History, Occidental College, Los Angeles, CA
1981 to 1983- Bryant and Bryant, Washington, DC
1979 to 1981- Architects South, New Orleans, LA
1979- Folse-Henningson, Durham, Richardson, New Orleans, LA
1977 to 1979 Nolan, Holcomb, Apatini and Seghers, New Orleans, LA
1976- Robert Murphy, Washington, DC
Work experience with these firms spanned from drafting/drawing production to project-architect responsibilities and design for residential, commercial, mercantile, educational, correctional and industrial projects.
American Institute of Architects (AIA)
Louisiana AIA, New Orleans
Current: State of Louisiana; State of Virginia; State of Colorado; State of Maryland
Previous: District of Columbia; State of New Mexico
Project Lists: (click to see more)
Architectural Service Outline
For most projects, my services are divided into four different phases that follow and build upon each other. These are called the Schematic Design, Design Development, Construction Document and Construction phases. Depending on the project, it's not always necessary for me to complete or participate in all the phases, so my services can range from the full menu to à la carte. The following is an outline of those phases and information on fees:
A. Schematic Design Phase:
1. Goals for this phase:
My intention for this phase of service is to solve the design to your satisfaction and provide you with the minimal amount of graphics needed to reach a good understanding of cost. The best way to initially see and understand your project is with drawings. And the most effective way to present the project to your builder for preliminary costing information is with these drawings. With that information, you can make an informed decision about how to proceed with the project for a relatively small initial investment.
2. Design Programming:
This phase begins with your "Wish List", covering everything you can think of for your project, without regard to how any of it might work. At this stage if you allow yourself to dream and not worry about function or cost, you'll be more likely to express your complete idea. With that information, I can help you with form, function and budget, getting as close as possible to your dream while keeping your budget in control. The process I like to use is collaborative, where we're co-authors of the design and gradual, where we exchange ideas and information moving towards a highly creative as well as buildable solution.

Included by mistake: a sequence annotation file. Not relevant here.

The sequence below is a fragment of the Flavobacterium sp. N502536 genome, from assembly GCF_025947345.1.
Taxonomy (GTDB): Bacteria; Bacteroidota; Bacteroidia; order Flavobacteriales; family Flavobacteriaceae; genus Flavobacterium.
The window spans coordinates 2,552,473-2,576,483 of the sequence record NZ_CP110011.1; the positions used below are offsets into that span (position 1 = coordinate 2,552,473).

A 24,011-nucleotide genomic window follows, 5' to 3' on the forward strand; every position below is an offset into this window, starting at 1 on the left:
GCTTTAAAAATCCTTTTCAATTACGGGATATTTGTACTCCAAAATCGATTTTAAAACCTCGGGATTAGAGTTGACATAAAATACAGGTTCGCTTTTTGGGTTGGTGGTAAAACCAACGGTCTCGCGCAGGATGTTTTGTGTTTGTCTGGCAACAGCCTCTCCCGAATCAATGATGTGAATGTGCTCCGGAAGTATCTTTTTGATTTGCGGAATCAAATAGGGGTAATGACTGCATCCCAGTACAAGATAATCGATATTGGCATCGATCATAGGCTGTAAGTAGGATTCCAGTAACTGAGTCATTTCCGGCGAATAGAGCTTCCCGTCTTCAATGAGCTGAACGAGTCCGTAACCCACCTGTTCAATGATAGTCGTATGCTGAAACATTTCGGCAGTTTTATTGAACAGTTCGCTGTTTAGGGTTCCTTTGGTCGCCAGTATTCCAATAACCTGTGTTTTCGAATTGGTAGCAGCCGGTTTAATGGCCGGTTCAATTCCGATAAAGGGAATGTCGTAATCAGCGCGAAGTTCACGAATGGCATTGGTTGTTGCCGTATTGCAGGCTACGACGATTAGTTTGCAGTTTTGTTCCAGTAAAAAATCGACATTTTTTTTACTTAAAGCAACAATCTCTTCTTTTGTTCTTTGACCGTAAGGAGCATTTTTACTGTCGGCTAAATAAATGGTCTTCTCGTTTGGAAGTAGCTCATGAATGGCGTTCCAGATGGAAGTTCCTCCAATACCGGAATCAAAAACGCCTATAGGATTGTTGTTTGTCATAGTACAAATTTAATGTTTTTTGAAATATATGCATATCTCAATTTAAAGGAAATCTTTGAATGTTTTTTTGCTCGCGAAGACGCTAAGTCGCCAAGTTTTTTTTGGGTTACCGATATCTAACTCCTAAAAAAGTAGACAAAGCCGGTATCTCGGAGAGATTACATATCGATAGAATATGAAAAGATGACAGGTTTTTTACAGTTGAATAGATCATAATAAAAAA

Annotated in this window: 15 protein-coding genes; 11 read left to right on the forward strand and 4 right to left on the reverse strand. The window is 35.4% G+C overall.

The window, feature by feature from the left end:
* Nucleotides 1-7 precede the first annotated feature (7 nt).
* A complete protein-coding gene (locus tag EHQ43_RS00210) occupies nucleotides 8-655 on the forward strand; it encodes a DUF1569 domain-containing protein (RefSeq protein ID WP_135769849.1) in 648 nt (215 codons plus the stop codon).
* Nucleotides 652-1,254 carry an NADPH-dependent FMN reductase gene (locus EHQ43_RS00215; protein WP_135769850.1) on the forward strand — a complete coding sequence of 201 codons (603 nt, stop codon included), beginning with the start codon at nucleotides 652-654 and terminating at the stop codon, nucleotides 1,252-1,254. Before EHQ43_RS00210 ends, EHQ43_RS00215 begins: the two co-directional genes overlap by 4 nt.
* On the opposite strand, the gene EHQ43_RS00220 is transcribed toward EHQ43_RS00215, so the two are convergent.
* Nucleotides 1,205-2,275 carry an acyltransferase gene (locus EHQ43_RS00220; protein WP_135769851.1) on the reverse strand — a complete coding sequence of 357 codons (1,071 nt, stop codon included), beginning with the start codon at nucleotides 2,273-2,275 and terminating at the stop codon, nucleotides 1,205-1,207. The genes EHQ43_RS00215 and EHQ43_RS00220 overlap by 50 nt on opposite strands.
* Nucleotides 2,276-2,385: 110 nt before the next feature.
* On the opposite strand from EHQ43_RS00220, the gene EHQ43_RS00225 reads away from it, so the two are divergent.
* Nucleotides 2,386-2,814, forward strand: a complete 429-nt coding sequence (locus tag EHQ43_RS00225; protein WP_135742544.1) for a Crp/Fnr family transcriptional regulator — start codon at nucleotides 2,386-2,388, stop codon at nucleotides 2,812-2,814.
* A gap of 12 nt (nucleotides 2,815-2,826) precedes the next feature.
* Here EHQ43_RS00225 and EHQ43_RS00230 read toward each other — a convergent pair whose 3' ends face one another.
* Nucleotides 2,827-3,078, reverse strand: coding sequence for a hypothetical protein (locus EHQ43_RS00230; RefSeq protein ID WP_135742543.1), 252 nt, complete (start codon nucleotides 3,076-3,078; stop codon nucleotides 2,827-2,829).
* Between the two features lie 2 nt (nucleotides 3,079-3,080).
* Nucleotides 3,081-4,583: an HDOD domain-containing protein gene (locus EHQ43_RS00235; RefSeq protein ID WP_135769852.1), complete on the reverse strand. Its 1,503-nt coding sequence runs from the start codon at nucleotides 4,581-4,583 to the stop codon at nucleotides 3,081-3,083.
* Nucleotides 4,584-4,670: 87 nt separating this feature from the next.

From your wish-list, I'll develop a series of questions for you which I call the Program Question List. These questions will cover as much as possible, from your most general ideas to specific functions, sizes and elements of the building, to schedule and budget. I'll dialog with you to answer the questions and with that information will write the Design Program which will detail all the requirements for the site and building design. The more thorough a Design Program we create, the more quickly and economically I'll be able to solve the design.
During this stage and depending on the project, I may need other information such as an existing building survey, site survey, soil testing, utility survey, landscape survey, etc. I will also coordinate with the local authorities to research, as necessary, the zoning regulations and overlays, building codes, home-owners and/or neighborhood association rules; historic districts (local, state and national); waterway and wildlife protection districts and other authorities/regulations that would have an effect on the project. And if there is further research needed for the project, for example historical, archeological, etc., that can be done in the next part of the Schematic Design.
As part of the Design Programming, I can develop a rough construction cost study based on available information, such as total building or renovation area, local square-foot construction costs, coordination with local builders and suppliers, etc. If this study shows a conflict with the project budget, we'll have an opportunity to revise the Design Program (and/or budget) before I begin the design.
3. Schematic Design Drawings:
Once we're in agreement on the Design Program and if there's no further research needed, I'll begin the first plan sketches and present or send those to you for review. The assumption is that this will be a close answer to the Design Program but there are usually some minor refinements to be made since the drawings bring the abstract ideas into graphic focus. It's always possible to make bigger, even major or complete changes but since those changes would be on a different course from the Design Program, adjustments in programming and design fees would need to be made.